Thursday, January 22, 2009

An Easy Meal for Everyone: Vegetarian Chili with 4

A vacation offers so many great moments with little guys. My youngest son, at 10 months is starting to say, "nana" for food (which means he says it A LOT) and "mama" when he sees me. My older son made the leap to a "big boy bed" and in addition to a great trip to the Children's Museum, we took a snow walk, cooked real bagels (from Smitten Kitchen) and had many playdates.

However, I hit my cooking and cleaning limit. With much ambivalence I had been cooking multiple dishes at each meal (FoodieDaddy doesn't like hot and spicy food, Raphael can't eat eggs or nuts and David can't eat dairy or eggs). Raphael has been a little guy for a variety of reasons since he was born, and in an effort to help him to grow, I was catering to his desire for a frequent meal of chicken nuggets more than I like to admit. But after a week of this, I decided that it was time to draw the line-for his sake and mine.

And the reality is that I think my expectations for him have been too low. With guidance from Ellyn Satter's This Child of Mine, our daycare provider and a good friend, I compromised: I will make what he wants for breakfast (99% of the time that is cinnamon raisin toast with cream cheese) and lunch (the nuggets), but I would make one dinner a night. And though I would make sure that he liked at least one element of the meal (e.g rice, noodles, bread, potatoes), the hope would be that he would be more willing to eat what the adults were eating if that was the main choice. Knowing how much and how well he now eats the rest of the day alleviated my concern for his nutrition, while the stress reduction from not cooking 3 meals at dinner would help all of us.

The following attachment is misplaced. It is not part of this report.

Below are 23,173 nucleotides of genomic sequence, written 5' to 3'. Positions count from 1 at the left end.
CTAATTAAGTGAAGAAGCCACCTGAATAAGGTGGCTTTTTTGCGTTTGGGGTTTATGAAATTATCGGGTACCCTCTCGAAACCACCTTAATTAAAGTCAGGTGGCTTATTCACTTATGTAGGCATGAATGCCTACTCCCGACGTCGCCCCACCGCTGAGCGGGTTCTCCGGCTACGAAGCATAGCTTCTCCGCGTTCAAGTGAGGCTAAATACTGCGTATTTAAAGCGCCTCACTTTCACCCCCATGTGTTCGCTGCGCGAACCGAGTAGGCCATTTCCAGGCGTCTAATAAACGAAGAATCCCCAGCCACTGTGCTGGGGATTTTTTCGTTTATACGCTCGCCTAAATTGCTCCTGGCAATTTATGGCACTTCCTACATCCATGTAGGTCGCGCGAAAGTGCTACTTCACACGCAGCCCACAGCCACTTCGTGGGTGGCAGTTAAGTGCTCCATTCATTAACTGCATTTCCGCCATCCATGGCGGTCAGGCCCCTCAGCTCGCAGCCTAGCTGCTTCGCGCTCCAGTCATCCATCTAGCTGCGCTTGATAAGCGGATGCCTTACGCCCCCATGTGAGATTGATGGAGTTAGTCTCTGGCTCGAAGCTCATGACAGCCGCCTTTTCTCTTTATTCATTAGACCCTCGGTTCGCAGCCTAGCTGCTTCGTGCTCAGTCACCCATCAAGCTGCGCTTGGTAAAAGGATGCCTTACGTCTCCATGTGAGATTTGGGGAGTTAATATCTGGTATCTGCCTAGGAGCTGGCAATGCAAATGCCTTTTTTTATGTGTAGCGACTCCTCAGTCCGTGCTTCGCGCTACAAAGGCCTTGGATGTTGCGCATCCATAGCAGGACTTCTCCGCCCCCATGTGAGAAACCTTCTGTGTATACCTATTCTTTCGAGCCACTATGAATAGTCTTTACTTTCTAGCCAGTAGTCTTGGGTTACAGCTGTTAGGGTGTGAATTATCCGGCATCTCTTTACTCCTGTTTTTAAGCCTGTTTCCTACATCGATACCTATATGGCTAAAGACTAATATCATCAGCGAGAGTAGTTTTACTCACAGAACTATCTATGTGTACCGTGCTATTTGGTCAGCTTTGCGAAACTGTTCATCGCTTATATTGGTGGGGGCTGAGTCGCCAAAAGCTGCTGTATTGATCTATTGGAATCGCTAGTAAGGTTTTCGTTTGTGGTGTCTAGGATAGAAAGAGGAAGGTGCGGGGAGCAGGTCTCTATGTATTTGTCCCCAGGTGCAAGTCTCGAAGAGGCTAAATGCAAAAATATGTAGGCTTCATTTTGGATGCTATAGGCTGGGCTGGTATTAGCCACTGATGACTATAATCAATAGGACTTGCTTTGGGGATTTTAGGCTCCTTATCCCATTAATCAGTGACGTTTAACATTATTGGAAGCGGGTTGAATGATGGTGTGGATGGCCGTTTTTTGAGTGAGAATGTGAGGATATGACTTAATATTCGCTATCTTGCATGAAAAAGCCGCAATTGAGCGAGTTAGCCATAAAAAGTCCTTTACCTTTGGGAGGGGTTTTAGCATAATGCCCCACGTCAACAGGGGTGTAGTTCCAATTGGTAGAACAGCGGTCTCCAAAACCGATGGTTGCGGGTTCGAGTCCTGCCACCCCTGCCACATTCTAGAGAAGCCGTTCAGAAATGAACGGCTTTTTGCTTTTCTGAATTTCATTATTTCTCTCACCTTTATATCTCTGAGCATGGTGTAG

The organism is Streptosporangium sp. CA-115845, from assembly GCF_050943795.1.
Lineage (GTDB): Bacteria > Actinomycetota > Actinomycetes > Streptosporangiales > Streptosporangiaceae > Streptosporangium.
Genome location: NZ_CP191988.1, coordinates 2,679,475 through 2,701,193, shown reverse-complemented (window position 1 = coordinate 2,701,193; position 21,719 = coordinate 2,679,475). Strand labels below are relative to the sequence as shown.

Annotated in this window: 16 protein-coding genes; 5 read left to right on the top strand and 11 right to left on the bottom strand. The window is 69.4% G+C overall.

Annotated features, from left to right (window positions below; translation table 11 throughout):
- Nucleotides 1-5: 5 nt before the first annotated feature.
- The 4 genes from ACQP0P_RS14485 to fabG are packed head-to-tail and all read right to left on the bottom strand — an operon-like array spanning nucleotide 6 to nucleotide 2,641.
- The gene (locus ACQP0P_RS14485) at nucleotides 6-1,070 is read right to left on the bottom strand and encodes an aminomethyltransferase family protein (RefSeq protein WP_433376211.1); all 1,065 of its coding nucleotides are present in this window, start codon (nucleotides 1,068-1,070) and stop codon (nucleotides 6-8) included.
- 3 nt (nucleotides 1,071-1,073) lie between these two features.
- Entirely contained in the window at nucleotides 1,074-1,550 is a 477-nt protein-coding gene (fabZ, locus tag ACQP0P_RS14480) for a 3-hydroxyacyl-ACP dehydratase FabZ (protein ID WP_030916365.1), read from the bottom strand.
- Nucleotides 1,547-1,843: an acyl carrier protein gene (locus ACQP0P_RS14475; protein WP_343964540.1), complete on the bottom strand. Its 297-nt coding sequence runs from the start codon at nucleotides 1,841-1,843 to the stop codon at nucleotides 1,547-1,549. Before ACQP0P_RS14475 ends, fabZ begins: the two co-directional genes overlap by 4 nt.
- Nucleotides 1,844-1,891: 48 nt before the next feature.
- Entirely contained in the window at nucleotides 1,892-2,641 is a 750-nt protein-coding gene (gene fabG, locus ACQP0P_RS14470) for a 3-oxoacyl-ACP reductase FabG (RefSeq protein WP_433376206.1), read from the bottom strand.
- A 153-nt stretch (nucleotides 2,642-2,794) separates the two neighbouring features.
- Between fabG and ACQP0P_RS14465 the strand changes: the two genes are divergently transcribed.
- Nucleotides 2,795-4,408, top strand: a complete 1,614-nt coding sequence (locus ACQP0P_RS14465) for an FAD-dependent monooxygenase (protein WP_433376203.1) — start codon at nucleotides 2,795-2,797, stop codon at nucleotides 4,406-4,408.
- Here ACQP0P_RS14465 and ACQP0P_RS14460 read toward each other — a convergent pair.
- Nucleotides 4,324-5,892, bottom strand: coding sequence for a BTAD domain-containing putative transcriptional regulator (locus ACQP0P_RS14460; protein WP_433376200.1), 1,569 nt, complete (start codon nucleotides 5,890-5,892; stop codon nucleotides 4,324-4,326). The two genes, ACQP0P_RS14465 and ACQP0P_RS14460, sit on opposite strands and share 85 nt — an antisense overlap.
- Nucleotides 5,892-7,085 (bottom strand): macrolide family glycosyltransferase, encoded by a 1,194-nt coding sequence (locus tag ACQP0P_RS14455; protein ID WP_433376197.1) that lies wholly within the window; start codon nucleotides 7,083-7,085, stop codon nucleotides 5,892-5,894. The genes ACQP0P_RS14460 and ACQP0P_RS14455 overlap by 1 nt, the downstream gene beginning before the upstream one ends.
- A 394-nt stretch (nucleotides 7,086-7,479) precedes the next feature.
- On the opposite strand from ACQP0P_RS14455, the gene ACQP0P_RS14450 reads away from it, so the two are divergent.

So, the first meal was a total success. Having recently returned from Penzey's Spices in Arlington I had a nice amount of their chili powder. I started by sauteing one onion on medium heat for about 7 to 8 minutes until lightly brown. (The trick is to resist the temptation to frequently stir. Letting the onions sit helps them to brown and get more flavor.) So, into the slow cooker, I put the onions and a pound of pigeon peas (I could have used white cannellini, black or kidney beans) that I had soaked and cooked in the slow cooker the day before (canned beans would work just as well, though they can be a bit mushy). Finally, I put in 2 14 ounce cans of Muir Glen Fire-Roasted chopped tomatoes and about 1 tablespoon of chili powder. I turned the slow cooker to low and cooked it for about 6 to 7 hours.

At dinner, I served the chili with mozzarella and Cheddar and some warmed tortillas. David is a huge fan of beans and loved it, as did Foodie Daddy. And Raphael ate it all up, mostly by wrapping the beans in the tortillas and calling it a "Bearito". I added some ground ancho chili powder from Penzey's for some extra flavor and kick. Overall it was easy, inexpensive, healthy and fed us all for a few days.


  1. I'd love to use more dried beans instead of canned. What's your trick? I keep trying different methods for soaking dry beans and then cooking on the stove or crockpot but all I get are little hard pebbles. Any suggestions?

  2. Great questions! I didn't really use dried beans until this year for the same reasons. But now, I have realized how much better they taste and they are much less expensive! First, make sure to sort through the dry beans to pick out the real pebbles (there are usually a few). The catch with beans is that the length of time to cook them varies dramatically. Buying them at a store with high turnover (e.g. Whole Foods) can help or just know you may have to cook them longer than directions state. Pre-soaking them also helps. If I am actually organized, I soak the beans overnight in cold water. If I am pressed for time, I cover them with water and bring them to a boil for 2 minutes. Take them off the heat and let them sit for one hour. Then, when you cook them, you really have a head start. I prefer the crockpot because it is so easy and, if the beans to take longer than I thought, I can just keep cooking them. Using the crock, I cook them on high anywhere from 3 to 5 hours. (Lentils and split peas take much longer).

    Finally, I always make the whole package. Cooked beans freeze beautifully. I put them in ziploc bags and then just put them, frozen, directly into soups.

    I hope this is helpful!